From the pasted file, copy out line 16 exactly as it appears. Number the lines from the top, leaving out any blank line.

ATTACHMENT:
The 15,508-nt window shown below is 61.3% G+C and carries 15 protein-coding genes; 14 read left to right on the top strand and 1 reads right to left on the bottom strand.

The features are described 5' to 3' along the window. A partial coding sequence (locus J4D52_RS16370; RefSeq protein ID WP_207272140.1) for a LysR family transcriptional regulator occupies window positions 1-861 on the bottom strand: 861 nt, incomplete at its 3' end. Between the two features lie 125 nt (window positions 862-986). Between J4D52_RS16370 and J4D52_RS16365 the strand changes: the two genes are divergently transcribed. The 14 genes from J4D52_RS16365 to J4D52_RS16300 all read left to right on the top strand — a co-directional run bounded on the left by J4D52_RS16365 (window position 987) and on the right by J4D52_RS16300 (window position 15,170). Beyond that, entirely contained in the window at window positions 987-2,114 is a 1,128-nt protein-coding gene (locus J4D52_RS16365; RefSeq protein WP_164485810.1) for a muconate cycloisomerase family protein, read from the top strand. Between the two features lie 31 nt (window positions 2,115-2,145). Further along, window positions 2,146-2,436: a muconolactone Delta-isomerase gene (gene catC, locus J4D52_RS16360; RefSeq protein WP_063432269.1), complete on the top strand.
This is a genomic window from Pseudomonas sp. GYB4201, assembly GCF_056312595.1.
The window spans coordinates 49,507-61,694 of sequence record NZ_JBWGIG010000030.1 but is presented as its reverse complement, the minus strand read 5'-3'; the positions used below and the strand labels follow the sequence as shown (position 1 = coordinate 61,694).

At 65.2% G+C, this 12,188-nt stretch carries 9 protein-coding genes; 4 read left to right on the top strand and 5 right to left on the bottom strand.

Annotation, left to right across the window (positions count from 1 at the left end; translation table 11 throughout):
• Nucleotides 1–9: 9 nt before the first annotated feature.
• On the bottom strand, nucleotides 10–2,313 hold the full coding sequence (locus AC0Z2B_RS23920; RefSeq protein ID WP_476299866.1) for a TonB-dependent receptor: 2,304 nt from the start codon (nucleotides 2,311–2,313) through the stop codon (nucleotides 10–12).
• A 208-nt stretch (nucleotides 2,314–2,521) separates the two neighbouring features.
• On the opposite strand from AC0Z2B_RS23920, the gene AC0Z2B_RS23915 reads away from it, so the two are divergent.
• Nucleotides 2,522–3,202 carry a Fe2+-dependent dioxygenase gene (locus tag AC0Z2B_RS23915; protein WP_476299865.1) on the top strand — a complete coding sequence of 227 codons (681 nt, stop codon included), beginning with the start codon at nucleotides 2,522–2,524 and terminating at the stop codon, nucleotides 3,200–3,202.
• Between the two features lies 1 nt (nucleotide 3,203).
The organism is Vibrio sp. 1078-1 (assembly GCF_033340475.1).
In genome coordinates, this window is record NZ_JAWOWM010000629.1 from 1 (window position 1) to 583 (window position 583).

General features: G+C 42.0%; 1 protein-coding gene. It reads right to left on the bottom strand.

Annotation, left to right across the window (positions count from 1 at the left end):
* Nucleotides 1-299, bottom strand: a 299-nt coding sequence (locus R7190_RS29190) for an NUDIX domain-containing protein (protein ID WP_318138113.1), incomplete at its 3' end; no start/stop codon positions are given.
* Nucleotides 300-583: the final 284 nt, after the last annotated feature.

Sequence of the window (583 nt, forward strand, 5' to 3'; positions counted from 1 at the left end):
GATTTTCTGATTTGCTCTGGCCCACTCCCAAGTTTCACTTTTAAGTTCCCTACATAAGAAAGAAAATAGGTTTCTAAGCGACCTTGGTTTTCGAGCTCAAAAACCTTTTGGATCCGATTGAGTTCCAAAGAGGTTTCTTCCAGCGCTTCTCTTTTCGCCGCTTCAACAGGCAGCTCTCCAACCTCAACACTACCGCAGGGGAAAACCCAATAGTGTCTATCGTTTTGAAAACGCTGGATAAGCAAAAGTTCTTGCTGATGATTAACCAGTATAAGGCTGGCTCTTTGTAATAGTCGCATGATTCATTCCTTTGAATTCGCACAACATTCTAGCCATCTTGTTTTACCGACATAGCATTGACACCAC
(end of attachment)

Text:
Annotation, left to right across the window (positions count from 1 at the left end):